Portland got off to a blistering start on the back of power-forward LaMarcus Aldridge. Capping an 11-2 spurt in the first quarter with a mid-range jumper, he put the Blazers ahead by 10.

Houston climbed back in the game, but Aldridge kept them at bay best he could, hitting another jumper. In transition, he dunked off a nice pass from Sergio Rodriguez. His four consecutive points to start the second quarter were huge. Roy would eventually contribute, but for Aldridge to carry the load early made all the difference.

The Blazers next went into a rut offensively, only able to score on a Roy layup over a four-minute span midway through the period.

Aldridge noticed the shift in momentum, so after a steal by Roy, he drove the ball right at Rockets center Yao Ming.

Ming nailed Aldridge right across the face.

It was one of the few fouls that has actually been called on the 7'6" center in the series. A sarcastic cheer from the crowd swept through the arena as Aldridge stepped to the free throw line. He made one of two attempts, but he sent a message.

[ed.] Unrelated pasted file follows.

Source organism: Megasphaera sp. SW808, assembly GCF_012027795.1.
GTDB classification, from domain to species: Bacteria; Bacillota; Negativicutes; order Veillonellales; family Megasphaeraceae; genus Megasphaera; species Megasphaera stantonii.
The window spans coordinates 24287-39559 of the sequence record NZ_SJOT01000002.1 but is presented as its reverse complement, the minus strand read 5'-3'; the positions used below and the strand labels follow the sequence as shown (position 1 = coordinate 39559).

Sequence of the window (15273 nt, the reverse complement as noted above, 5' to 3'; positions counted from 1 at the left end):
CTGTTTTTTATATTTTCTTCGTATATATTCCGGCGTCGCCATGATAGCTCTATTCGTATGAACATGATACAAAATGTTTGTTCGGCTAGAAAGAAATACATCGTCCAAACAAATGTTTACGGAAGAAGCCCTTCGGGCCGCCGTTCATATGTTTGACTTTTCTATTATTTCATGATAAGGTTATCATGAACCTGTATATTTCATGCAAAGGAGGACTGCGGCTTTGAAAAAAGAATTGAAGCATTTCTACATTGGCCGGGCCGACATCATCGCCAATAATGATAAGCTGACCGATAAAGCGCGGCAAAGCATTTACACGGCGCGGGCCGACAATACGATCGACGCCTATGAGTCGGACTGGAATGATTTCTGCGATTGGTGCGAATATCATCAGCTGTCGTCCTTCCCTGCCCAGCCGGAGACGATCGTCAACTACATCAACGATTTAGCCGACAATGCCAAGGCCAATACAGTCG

The Blazers weren’t afraid of Ming.

Portland increased their lead to 10 again, this time with a small 8-4 run. Roy closed out the half on a sound note, making a driving layup at the buzzer. Still, the Blazers would have to overcome the referees and stay poised.

The differences in fouls called against the two teams was amazing.